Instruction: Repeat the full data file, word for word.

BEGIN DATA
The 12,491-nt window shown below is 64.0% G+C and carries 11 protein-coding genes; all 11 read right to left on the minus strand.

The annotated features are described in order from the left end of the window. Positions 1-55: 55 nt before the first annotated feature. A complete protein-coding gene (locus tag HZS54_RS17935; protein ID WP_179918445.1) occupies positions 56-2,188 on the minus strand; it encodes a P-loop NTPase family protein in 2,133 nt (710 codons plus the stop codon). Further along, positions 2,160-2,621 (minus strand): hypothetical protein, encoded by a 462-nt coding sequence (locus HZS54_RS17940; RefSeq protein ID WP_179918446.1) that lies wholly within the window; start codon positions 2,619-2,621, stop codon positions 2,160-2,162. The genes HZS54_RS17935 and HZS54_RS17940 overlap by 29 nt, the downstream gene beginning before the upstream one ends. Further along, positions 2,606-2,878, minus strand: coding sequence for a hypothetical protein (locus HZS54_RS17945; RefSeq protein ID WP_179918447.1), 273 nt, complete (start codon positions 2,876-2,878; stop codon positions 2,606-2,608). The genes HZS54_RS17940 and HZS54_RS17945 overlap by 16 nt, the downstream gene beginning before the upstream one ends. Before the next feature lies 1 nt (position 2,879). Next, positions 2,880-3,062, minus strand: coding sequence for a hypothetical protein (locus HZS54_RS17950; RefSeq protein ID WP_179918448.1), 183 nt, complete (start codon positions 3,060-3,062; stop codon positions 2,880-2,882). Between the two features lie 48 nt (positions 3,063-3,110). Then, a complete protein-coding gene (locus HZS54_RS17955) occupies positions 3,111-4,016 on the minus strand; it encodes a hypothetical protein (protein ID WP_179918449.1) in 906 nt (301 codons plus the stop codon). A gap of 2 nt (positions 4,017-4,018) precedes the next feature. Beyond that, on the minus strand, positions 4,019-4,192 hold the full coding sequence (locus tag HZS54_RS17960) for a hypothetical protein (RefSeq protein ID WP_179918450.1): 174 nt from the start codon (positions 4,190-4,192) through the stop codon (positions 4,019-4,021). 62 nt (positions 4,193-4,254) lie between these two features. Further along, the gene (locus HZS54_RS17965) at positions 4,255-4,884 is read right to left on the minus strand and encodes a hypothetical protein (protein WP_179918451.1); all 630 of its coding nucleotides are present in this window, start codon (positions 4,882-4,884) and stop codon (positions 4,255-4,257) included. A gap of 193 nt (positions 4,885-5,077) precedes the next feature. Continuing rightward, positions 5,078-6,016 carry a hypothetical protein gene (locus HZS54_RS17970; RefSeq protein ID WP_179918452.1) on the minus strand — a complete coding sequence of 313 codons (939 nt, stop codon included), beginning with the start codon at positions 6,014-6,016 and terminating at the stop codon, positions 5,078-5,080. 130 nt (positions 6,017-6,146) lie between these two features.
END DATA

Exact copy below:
The 12,491-nt window shown below is 64.0% G+C and carries 11 protein-coding genes; all 11 read right to left on the minus strand.

The annotated features are described in order from the left end of the window. Positions 1-55: 55 nt before the first annotated feature. A complete protein-coding gene (locus tag HZS54_RS17935; protein ID WP_179918445.1) occupies positions 56-2,188 on the minus strand; it encodes a P-loop NTPase family protein in 2,133 nt (710 codons plus the stop codon). Further along, positions 2,160-2,621 (minus strand): hypothetical protein, encoded by a 462-nt coding sequence (locus HZS54_RS17940; RefSeq protein ID WP_179918446.1) that lies wholly within the window; start codon positions 2,619-2,621, stop codon positions 2,160-2,162. The genes HZS54_RS17935 and HZS54_RS17940 overlap by 29 nt, the downstream gene beginning before the upstream one ends. Further along, positions 2,606-2,878, minus strand: coding sequence for a hypothetical protein (locus HZS54_RS17945; RefSeq protein ID WP_179918447.1), 273 nt, complete (start codon positions 2,876-2,878; stop codon positions 2,606-2,608). The genes HZS54_RS17940 and HZS54_RS17945 overlap by 16 nt, the downstream gene beginning before the upstream one ends. Before the next feature lies 1 nt (position 2,879). Next, positions 2,880-3,062, minus strand: coding sequence for a hypothetical protein (locus HZS54_RS17950; RefSeq protein ID WP_179918448.1), 183 nt, complete (start codon positions 3,060-3,062; stop codon positions 2,880-2,882). Between the two features lie 48 nt (positions 3,063-3,110). Then, a complete protein-coding gene (locus HZS54_RS17955) occupies positions 3,111-4,016 on the minus strand; it encodes a hypothetical protein (protein ID WP_179918449.1) in 906 nt (301 codons plus the stop codon). A gap of 2 nt (positions 4,017-4,018) precedes the next feature. Beyond that, on the minus strand, positions 4,019-4,192 hold the full coding sequence (locus tag HZS54_RS17960) for a hypothetical protein (RefSeq protein ID WP_179918450.1): 174 nt from the start codon (positions 4,190-4,192) through the stop codon (positions 4,019-4,021). 62 nt (positions 4,193-4,254) lie between these two features. Further along, the gene (locus HZS54_RS17965) at positions 4,255-4,884 is read right to left on the minus strand and encodes a hypothetical protein (protein WP_179918451.1); all 630 of its coding nucleotides are present in this window, start codon (positions 4,882-4,884) and stop codon (positions 4,255-4,257) included. A gap of 193 nt (positions 4,885-5,077) precedes the next feature. Continuing rightward, positions 5,078-6,016 carry a hypothetical protein gene (locus HZS54_RS17970; RefSeq protein ID WP_179918452.1) on the minus strand — a complete coding sequence of 313 codons (939 nt, stop codon included), beginning with the start codon at positions 6,014-6,016 and terminating at the stop codon, positions 5,078-5,080. 130 nt (positions 6,017-6,146) lie between these two features.